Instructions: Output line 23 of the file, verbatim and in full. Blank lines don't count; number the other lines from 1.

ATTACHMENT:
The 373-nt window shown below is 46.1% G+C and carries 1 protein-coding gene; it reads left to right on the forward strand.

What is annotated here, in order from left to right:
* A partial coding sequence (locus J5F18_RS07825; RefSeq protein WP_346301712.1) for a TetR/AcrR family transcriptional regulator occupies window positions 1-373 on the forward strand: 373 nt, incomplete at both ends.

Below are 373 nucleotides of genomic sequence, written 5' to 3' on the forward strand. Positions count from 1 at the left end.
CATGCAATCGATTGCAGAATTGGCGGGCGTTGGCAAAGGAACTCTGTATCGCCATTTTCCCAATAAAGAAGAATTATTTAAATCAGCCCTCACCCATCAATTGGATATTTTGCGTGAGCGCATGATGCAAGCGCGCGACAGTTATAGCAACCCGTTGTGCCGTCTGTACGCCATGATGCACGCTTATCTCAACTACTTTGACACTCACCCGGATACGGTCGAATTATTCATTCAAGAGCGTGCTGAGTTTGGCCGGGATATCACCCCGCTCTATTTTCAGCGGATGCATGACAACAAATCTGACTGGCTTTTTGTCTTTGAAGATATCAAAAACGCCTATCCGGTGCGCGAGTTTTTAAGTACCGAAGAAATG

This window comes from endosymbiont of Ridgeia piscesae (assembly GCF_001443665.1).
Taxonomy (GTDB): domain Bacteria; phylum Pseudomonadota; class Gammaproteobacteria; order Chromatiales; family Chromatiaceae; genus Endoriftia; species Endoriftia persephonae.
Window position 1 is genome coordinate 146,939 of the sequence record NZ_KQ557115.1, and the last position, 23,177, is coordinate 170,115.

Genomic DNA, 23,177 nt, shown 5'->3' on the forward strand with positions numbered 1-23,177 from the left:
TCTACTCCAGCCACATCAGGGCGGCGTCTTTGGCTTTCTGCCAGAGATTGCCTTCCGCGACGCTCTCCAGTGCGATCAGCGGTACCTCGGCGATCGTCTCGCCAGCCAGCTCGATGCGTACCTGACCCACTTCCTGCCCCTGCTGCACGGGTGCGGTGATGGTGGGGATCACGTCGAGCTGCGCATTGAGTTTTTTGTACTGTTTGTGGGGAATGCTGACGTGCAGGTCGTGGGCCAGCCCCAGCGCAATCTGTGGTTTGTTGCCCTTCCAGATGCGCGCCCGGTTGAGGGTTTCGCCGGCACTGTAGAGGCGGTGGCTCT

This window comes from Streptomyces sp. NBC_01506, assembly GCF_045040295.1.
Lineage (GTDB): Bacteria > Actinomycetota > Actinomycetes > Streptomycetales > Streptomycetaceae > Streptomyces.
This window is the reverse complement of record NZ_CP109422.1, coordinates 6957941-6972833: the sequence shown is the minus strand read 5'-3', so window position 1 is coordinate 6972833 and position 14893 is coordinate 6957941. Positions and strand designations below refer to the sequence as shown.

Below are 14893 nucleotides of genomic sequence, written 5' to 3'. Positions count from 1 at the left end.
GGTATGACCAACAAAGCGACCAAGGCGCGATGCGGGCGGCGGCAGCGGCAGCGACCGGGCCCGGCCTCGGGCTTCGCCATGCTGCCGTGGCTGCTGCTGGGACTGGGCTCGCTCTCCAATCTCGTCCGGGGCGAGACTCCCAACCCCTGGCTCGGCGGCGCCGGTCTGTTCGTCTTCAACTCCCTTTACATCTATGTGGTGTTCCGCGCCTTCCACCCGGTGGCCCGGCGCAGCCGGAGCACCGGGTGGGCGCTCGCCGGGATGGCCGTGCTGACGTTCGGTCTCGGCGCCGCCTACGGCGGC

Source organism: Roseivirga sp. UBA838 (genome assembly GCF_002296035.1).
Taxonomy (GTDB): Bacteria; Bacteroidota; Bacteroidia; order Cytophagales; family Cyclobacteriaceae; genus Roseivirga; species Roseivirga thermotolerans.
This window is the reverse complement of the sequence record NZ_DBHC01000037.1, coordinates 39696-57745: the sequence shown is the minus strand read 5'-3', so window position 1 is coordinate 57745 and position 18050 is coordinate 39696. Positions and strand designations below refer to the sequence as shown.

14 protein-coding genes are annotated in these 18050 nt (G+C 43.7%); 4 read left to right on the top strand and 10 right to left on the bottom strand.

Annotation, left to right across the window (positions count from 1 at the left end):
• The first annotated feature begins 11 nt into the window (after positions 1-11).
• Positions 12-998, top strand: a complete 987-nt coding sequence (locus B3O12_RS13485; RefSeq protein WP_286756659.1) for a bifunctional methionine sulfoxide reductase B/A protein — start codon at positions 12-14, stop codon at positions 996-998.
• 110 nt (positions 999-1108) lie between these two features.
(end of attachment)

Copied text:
• 110 nt (positions 999-1108) lie between these two features.